OSU's Seth Byrd Says Cotton Farmers Need to Be Strategic While Input Costs are HighTue, 11 Jan 2022 12:05:20 CST
The 2021 Oklahoma cotton harvest is well over. Right now, cotton farmers and experts are waiting on recently harvested cotton to be classed. According to the latest report, about 350,000 bales of Oklahoma cotton have been classed, meaning cotton folks still have a way to go before they can see exactly what kind of crop they produced last year.
Seth Byrd, a cooperative extension cotton agronomist at Oklahoma State University, said that information helps farmers see how the tactics they employed paid off.
“That (information) always helps us understand, beyond yields, things that could have happened and whether that is related to a variety or selection, or if it something we can address going into the 2022 season,” Byrd said.
Other than waiting for cotton to be ginned, farmers are also beginning to plan for the 2022 cotton planting season. In the past, some growers use this downtime to test soil and shop for fertilizers and other inputs. With input costs so high right now, Byrd suggests growers be as informed as they can be before purchasing inputs for the 2022 crop.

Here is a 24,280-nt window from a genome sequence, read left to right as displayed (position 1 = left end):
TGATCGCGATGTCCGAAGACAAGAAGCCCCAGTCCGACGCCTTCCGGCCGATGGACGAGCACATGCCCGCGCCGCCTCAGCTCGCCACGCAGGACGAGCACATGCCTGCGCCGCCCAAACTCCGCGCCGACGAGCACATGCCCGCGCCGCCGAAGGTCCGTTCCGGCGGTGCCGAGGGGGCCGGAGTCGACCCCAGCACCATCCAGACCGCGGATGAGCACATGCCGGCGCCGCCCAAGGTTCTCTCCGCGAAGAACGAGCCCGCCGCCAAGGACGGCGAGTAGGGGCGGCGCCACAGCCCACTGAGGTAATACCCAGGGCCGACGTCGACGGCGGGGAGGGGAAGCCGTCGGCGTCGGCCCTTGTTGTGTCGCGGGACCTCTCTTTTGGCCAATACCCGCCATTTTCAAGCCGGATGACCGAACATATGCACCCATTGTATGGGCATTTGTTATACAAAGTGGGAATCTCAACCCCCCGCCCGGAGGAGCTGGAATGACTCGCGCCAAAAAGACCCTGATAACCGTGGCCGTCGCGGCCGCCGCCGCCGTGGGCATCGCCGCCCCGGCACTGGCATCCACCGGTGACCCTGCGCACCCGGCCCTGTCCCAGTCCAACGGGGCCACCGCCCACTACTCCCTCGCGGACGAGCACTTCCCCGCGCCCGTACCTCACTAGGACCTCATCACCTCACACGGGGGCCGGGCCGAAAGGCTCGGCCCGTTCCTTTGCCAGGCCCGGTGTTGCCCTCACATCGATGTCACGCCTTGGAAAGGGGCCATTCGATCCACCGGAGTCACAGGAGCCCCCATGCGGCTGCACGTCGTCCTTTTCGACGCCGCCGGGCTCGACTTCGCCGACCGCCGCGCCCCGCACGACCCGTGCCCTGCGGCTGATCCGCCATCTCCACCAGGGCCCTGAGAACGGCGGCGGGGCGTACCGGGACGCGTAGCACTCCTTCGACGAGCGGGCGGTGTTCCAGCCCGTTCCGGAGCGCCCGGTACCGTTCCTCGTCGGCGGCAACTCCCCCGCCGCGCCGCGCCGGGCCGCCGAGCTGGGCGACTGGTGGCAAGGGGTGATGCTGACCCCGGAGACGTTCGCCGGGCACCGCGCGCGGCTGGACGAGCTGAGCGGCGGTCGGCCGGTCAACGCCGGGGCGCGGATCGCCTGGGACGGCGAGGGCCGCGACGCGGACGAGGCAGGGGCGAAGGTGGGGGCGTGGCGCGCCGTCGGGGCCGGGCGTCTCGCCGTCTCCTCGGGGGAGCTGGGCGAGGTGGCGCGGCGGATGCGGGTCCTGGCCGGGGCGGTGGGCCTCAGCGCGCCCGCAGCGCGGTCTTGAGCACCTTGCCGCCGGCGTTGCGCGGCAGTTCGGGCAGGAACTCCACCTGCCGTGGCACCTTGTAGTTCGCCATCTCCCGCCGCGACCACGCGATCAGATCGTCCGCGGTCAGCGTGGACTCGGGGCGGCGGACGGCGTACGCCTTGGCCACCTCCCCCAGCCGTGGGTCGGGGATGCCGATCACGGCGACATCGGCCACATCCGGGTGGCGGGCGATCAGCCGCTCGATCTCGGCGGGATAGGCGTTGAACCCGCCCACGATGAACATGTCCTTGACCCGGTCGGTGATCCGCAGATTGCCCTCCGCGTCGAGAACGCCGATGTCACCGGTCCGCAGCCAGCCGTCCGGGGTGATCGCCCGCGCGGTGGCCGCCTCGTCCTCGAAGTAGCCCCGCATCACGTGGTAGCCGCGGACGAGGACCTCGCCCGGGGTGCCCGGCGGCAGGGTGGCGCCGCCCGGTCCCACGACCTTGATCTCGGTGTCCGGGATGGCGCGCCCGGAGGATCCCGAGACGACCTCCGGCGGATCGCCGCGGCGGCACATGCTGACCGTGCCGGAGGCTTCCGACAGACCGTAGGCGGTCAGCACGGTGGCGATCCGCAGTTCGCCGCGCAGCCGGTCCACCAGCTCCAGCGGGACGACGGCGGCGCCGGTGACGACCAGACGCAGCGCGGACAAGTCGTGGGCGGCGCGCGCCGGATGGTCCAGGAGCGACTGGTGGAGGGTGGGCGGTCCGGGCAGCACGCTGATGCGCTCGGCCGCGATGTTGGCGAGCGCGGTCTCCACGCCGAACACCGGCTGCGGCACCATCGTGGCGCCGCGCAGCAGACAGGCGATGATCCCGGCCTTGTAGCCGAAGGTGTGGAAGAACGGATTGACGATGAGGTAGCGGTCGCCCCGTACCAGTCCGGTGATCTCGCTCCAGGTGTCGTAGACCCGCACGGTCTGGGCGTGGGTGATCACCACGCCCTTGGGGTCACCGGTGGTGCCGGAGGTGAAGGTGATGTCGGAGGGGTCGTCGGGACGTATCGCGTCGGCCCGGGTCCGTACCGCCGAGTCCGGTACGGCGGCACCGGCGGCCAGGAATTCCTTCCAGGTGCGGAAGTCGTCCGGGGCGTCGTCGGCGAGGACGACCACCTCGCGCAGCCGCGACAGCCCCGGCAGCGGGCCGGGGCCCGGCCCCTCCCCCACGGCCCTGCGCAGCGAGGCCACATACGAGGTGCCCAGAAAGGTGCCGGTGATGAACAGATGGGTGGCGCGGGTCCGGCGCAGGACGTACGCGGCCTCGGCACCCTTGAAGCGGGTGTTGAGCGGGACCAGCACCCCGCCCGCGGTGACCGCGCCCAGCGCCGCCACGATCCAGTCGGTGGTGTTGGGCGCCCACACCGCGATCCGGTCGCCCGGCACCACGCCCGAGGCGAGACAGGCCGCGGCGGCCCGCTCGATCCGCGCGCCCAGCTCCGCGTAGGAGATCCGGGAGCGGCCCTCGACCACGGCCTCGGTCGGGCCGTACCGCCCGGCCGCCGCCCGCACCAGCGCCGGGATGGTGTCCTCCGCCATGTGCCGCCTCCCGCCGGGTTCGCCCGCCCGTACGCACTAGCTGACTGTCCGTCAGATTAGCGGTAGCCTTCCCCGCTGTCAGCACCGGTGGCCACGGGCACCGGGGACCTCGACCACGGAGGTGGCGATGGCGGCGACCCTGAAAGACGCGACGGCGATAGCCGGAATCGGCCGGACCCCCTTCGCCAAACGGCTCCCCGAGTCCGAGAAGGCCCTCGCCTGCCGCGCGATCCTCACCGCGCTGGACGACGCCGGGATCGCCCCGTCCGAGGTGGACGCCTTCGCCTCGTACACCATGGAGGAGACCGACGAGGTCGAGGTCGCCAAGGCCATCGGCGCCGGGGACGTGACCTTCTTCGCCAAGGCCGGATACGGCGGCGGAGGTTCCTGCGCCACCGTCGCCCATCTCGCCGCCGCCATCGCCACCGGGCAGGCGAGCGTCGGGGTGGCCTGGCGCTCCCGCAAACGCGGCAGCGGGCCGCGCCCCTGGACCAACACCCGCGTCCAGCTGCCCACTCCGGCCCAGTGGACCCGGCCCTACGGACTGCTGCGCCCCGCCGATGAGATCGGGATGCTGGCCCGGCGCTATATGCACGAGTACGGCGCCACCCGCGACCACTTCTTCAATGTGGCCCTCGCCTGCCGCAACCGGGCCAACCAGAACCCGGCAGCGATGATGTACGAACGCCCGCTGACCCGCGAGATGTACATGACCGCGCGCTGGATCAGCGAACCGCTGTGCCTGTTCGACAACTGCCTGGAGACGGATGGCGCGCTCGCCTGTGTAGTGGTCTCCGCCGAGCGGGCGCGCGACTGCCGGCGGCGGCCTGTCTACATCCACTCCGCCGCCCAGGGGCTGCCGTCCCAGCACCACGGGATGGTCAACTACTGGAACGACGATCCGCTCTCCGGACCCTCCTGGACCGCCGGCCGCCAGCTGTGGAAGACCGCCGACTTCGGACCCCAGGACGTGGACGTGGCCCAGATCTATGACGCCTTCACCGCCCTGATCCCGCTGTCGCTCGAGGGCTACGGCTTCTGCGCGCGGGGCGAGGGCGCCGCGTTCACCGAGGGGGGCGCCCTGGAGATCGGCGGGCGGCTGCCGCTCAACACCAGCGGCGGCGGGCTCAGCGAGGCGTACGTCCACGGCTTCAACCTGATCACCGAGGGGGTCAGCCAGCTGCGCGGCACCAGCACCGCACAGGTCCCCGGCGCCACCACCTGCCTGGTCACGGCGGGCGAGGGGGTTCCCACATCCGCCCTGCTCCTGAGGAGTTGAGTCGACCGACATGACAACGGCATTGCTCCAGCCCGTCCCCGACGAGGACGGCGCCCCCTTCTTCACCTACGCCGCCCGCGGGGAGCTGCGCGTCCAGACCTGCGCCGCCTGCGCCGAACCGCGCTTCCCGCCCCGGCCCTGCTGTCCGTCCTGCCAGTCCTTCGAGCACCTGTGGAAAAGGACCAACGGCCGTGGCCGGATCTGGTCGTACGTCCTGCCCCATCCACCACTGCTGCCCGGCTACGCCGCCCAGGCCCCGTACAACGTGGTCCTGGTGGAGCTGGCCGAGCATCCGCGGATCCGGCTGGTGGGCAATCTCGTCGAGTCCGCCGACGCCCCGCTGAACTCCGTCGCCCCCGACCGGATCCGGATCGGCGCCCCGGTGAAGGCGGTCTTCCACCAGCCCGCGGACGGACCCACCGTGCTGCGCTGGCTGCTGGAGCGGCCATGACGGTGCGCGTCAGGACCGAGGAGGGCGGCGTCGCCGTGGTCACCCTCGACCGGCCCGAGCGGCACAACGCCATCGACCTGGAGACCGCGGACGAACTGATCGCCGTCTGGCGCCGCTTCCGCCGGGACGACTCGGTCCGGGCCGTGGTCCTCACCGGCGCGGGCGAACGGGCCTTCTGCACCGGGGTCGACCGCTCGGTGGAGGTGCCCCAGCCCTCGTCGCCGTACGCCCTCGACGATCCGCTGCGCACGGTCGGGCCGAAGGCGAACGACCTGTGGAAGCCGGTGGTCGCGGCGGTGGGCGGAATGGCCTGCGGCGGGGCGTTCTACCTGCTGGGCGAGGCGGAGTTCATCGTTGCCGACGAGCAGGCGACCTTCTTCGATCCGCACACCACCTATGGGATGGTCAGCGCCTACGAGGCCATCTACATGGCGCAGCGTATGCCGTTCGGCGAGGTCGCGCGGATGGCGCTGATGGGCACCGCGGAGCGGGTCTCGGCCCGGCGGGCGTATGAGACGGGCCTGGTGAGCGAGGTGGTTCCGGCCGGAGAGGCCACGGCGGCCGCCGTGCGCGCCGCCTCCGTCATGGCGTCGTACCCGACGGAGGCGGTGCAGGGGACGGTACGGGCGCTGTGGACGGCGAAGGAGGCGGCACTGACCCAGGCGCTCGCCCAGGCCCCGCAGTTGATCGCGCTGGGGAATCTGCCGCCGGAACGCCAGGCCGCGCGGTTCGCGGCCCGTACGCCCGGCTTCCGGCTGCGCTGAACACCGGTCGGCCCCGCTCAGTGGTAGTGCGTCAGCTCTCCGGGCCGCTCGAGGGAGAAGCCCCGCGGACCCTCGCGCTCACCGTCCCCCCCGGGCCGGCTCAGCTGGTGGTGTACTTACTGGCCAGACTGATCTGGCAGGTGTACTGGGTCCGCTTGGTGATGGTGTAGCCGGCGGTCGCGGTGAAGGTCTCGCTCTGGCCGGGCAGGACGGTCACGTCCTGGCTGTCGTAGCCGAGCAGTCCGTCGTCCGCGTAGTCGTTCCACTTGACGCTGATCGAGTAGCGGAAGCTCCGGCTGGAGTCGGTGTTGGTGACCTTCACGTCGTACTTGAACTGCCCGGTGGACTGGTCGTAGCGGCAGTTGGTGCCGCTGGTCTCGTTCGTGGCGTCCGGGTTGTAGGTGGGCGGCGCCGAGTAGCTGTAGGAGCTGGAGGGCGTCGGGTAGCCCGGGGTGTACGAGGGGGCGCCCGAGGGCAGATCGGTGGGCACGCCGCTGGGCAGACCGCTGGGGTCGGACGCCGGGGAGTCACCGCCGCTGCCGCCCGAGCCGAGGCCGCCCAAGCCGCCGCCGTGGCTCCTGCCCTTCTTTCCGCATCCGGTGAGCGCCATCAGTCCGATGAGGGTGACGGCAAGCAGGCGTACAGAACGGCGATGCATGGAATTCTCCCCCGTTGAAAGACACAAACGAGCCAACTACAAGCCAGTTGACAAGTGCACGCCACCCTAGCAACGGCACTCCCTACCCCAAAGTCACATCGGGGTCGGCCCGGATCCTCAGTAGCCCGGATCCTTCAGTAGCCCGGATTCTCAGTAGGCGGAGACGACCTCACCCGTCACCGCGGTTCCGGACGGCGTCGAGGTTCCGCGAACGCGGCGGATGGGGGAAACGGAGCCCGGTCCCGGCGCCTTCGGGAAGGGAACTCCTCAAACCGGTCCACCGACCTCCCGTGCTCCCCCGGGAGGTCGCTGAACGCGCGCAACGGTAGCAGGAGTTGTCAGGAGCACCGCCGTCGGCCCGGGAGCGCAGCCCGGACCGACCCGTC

“The thought is, with prices the way they are maybe (folks) need to be more thorough with testing so they can be efficient in what they are applying,” Byrd said. “If you did not pull a fall soil test, a lot of folks are doing those now.”
Depending on the system a grower is in, Byrd said he often sees the start of herbicide application begin in March.
“Unless they are putting them out with a pivot, a lot of those herbicides will go out with tillage,” Byrd said.
He said producers should ask themselves if and how they are going to prepare for the 2022 cotton crop planting season. If something changes, how will that affect their crop and what other tools can they employ to make up for an absence of a product.
Hit the LISTEN BAR below to hear KC Sheperd and Dr. Byrd on Cotton Talk on the Oklahoma Farm Report.
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